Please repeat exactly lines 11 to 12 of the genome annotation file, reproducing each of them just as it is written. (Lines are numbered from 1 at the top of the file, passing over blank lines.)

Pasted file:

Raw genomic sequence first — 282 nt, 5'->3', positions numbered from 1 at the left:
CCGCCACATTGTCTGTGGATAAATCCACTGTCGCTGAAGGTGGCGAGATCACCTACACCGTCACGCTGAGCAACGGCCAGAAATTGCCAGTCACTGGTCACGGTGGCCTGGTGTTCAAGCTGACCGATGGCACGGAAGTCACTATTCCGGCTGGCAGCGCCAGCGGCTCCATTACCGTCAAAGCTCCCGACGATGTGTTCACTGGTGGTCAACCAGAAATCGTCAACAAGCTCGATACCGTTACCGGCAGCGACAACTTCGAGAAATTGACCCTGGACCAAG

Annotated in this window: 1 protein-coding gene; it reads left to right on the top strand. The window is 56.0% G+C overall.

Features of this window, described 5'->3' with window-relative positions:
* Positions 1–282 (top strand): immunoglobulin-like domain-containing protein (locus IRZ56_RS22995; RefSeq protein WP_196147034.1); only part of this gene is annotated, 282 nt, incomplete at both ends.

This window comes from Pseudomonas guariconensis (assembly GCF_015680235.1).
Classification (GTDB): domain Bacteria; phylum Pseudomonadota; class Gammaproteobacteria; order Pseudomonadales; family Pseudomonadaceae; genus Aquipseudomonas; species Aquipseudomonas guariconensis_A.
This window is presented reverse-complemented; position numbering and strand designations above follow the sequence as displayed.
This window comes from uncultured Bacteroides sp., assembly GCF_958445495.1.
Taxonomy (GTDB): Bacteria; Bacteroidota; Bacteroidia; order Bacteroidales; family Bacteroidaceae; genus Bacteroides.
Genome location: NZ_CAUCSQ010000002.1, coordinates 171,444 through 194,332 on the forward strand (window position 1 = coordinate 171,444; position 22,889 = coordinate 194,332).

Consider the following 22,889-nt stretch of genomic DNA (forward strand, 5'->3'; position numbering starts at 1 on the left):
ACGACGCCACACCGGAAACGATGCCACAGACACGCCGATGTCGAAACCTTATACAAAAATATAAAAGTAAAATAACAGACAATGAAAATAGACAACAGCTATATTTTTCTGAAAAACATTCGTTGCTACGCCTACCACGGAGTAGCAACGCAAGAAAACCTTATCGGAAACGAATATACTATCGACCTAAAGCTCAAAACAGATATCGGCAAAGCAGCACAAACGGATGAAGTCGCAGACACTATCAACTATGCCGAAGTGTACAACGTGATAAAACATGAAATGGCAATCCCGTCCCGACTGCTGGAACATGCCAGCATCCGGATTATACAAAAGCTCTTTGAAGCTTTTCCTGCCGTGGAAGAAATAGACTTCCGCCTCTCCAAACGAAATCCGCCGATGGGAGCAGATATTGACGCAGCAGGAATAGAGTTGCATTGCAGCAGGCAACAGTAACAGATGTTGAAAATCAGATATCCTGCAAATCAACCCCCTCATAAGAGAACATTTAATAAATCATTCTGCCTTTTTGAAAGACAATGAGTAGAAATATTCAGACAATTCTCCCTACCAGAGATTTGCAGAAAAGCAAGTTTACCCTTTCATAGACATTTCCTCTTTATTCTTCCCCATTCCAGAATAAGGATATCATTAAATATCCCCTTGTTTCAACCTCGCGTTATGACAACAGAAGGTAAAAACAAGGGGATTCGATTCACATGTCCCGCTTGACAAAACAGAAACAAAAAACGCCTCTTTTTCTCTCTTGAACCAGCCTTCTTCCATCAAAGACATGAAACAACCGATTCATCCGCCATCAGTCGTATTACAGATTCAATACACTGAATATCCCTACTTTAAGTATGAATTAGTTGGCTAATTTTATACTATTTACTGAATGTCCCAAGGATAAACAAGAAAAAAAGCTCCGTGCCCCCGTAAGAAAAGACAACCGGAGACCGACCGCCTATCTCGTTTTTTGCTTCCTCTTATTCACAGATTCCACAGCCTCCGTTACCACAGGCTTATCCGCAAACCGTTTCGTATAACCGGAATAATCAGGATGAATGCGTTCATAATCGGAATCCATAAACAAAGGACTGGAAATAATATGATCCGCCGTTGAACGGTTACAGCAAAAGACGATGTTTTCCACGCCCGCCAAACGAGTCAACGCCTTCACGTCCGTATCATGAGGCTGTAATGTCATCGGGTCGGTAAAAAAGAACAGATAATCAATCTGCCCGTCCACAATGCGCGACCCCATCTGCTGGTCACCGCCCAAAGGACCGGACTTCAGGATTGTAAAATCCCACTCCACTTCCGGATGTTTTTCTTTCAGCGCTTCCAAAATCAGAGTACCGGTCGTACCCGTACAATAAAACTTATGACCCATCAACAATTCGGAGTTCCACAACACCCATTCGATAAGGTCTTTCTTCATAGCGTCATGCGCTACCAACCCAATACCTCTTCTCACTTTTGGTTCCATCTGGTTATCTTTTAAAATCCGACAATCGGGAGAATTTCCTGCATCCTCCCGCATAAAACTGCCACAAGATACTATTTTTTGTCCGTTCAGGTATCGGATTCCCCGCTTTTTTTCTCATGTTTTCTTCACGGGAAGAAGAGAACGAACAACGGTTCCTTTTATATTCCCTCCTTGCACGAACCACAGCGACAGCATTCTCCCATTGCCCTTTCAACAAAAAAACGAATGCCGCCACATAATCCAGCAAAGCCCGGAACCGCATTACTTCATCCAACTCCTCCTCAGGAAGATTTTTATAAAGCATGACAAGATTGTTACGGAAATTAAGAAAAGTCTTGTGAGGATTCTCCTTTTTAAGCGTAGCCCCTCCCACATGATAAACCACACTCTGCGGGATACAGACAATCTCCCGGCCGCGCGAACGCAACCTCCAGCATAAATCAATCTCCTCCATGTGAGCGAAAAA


Genome location: NZ_CAUCSQ010000002.1, coordinates 171,444 through 194,332 on the forward strand (window position 1 = coordinate 171,444; position 22,889 = coordinate 194,332).

Consider the following 22,889-nt stretch of genomic DNA (forward strand, 5'->3'; position numbering starts at 1 on the left):